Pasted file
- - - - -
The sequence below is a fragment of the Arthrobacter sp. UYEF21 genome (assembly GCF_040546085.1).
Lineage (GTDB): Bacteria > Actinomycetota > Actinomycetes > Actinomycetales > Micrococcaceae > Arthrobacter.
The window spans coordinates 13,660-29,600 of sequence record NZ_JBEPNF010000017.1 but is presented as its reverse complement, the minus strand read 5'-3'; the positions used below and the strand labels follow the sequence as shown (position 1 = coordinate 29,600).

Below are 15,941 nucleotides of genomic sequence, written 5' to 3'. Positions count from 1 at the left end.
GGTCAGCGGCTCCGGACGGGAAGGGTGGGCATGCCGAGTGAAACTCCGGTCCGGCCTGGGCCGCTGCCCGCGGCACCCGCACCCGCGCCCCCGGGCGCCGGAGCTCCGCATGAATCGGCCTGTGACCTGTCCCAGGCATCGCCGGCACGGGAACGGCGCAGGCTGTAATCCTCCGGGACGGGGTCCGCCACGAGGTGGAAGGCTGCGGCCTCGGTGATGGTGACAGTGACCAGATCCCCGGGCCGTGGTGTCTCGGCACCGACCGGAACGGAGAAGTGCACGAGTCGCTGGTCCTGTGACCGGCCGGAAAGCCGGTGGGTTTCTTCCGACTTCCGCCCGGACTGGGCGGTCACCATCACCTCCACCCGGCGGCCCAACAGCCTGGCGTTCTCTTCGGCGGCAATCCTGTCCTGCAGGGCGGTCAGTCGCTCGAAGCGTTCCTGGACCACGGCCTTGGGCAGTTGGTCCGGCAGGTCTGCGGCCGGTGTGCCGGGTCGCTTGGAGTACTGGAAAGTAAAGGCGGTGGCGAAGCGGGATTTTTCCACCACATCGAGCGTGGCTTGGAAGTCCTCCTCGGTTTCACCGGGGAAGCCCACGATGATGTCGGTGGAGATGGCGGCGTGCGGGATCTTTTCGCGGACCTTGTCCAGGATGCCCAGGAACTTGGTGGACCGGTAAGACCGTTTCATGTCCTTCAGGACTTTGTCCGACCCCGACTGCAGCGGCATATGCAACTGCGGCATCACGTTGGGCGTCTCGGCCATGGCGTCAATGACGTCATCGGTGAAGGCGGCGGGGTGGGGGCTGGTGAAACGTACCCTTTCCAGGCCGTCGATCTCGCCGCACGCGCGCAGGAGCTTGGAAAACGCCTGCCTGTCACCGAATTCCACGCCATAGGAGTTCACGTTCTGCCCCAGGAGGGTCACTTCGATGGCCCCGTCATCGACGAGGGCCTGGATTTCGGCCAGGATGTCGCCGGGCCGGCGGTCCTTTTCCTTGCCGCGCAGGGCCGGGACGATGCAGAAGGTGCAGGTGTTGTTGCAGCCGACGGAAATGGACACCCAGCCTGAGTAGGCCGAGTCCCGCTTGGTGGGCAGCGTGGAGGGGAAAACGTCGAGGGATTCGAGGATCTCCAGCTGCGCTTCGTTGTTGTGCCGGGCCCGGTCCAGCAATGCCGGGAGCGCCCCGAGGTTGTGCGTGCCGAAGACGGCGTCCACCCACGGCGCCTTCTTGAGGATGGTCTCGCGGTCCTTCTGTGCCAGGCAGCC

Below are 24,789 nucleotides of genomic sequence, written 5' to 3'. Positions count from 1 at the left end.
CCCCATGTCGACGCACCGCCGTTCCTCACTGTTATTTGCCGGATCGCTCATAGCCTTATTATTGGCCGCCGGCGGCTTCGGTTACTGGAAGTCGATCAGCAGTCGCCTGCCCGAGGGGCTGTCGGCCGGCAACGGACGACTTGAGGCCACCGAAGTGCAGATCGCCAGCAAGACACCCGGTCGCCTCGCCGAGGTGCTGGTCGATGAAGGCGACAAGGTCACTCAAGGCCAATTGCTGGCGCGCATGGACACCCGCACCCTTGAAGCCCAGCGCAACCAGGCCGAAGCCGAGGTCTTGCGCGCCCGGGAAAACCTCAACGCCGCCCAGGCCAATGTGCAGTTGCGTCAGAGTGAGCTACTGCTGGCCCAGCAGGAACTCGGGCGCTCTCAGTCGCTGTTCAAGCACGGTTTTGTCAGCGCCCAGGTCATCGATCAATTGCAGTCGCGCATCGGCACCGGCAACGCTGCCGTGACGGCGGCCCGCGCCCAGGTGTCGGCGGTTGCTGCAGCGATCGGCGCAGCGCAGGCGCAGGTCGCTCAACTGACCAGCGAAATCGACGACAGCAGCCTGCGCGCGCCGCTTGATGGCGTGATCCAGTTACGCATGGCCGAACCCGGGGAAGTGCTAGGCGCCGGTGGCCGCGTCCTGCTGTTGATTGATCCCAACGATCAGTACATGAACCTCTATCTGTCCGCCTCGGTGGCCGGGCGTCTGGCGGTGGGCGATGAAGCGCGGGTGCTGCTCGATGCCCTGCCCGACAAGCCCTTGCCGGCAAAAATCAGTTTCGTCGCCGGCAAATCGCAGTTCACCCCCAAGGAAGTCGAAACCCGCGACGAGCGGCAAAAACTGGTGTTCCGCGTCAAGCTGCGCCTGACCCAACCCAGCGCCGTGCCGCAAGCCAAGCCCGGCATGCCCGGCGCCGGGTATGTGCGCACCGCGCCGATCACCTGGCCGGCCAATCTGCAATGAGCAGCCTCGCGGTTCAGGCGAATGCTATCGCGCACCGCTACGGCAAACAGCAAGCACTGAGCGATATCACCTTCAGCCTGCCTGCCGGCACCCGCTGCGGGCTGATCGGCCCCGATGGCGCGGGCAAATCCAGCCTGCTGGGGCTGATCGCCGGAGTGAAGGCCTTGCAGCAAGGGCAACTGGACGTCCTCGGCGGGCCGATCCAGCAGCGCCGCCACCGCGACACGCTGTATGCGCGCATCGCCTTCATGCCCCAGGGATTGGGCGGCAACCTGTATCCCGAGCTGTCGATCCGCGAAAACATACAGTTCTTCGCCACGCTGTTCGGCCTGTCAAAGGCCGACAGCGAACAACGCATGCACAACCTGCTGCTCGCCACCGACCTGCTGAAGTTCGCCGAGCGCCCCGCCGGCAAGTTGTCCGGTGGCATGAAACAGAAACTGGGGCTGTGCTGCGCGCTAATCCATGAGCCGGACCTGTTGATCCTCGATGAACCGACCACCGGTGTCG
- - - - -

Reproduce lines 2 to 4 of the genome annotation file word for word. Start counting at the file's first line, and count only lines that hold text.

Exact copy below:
Lineage (GTDB): Bacteria > Actinomycetota > Actinomycetes > Actinomycetales > Micrococcaceae > Arthrobacter.
The window spans coordinates 13,660-29,600 of sequence record NZ_JBEPNF010000017.1 but is presented as its reverse complement, the minus strand read 5'-3'; the positions used below and the strand labels follow the sequence as shown (position 1 = coordinate 29,600).

Below are 15,941 nucleotides of genomic sequence, written 5' to 3'. Positions count from 1 at the left end.